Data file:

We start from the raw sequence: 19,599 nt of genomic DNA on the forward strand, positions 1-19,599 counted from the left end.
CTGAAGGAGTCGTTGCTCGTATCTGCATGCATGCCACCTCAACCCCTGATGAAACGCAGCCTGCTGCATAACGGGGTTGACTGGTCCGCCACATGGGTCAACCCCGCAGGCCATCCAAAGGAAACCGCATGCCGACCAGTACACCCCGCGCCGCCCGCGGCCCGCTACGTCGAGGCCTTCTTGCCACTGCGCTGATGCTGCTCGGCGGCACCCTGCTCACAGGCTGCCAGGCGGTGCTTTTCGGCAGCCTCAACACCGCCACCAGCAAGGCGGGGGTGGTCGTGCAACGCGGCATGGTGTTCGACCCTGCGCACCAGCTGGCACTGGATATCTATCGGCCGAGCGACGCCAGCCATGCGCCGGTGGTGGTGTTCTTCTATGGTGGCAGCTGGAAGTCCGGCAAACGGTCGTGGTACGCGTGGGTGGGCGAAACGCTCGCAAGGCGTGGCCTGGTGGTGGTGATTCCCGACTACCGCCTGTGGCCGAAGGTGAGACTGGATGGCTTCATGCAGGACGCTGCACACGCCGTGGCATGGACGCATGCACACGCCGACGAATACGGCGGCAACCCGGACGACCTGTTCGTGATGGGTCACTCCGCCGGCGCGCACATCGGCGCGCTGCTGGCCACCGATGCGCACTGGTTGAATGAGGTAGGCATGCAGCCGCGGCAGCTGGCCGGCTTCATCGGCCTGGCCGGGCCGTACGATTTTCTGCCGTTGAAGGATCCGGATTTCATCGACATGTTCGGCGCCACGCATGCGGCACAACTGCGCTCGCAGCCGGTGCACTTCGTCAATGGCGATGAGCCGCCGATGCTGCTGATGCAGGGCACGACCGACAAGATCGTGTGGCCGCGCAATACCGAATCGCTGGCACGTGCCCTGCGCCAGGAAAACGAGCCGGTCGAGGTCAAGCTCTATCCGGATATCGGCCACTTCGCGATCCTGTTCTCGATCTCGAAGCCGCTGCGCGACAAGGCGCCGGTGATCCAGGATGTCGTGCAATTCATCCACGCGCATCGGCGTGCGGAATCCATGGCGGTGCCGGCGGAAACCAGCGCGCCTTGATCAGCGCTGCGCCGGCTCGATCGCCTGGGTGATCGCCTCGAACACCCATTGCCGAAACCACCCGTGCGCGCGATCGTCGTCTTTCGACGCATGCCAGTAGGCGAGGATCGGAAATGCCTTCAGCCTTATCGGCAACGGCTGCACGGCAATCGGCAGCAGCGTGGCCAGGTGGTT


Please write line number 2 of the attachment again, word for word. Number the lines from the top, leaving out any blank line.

CTGAAGGAGTCGTTGCTCGTATCTGCATGCATGCCACCTCAACCCCTGATGAAACGCAGCCTGCTGCATAACGGGGTTGACTGGTCCGCCACATGGGTCAACCCCGCAGGCCATCCAAAGGAAACCGCATGCCGACCAGTACACCCCGCGCCGCCCGCGGCCCGCTACGTCGAGGCCTTCTTGCCACTGCGCTGATGCTGCTCGGCGGCACCCTGCTCACAGGCTGCCAGGCGGTGCTTTTCGGCAGCCTCAACACCGCCACCAGCAAGGCGGGGGTGGTCGTGCAACGCGGCATGGTGTTCGACCCTGCGCACCAGCTGGCACTGGATATCTATCGGCCGAGCGACGCCAGCCATGCGCCGGTGGTGGTGTTCTTCTATGGTGGCAGCTGGAAGTCCGGCAAACGGTCGTGGTACGCGTGGGTGGGCGAAACGCTCGCAAGGCGTGGCCTGGTGGTGGTGATTCCCGACTACCGCCTGTGGCCGAAGGTGAGACTGGATGGCTTCATGCAGGACGCTGCACACGCCGTGGCATGGACGCATGCACACGCCGACGAATACGGCGGCAACCCGGACGACCTGTTCGTGATGGGTCACTCCGCCGGCGCGCACATCGGCGCGCTGCTGGCCACCGATGCGCACTGGTTGAATGAGGTAGGCATGCAGCCGCGGCAGCTGGCCGGCTTCATCGGCCTGGCCGGGCCGTACGATTTTCTGCCGTTGAAGGATCCGGATTTCATCGACATGTTCGGCGCCACGCATGCGGCACAACTGCGCTCGCAGCCGGTGCACTTCGTCAATGGCGATGAGCCGCCGATGCTGCTGATGCAGGGCACGACCGACAAGATCGTGTGGCCGCGCAATACCGAATCGCTGGCACGTGCCCTGCGCCAGGAAAACGAGCCGGTCGAGGTCAAGCTCTATCCGGATATCGGCCACTTCGCGATCCTGTTCTCGATCTCGAAGCCGCTGCGCGACAAGGCGCCGGTGATCCAGGATGTCGTGCAATTCATCCACGCGCATCGGCGTGCGGAATCCATGGCGGTGCCGGCGGAAACCAGCGCGCCTTGATCAGCGCTGCGCCGGCTCGATCGCCTGGGTGATCGCCTCGAACACCCATTGCCGAAACCACCCGTGCGCGCGATCGTCGTCTTTCGACGCATGCCAGTAGGCGAGGATCGGAAATGCCTTCAGCCTTATCGGCAACGGCTGCACGGCAATCGGCAGCAGCGTGGCCAGGTGGTT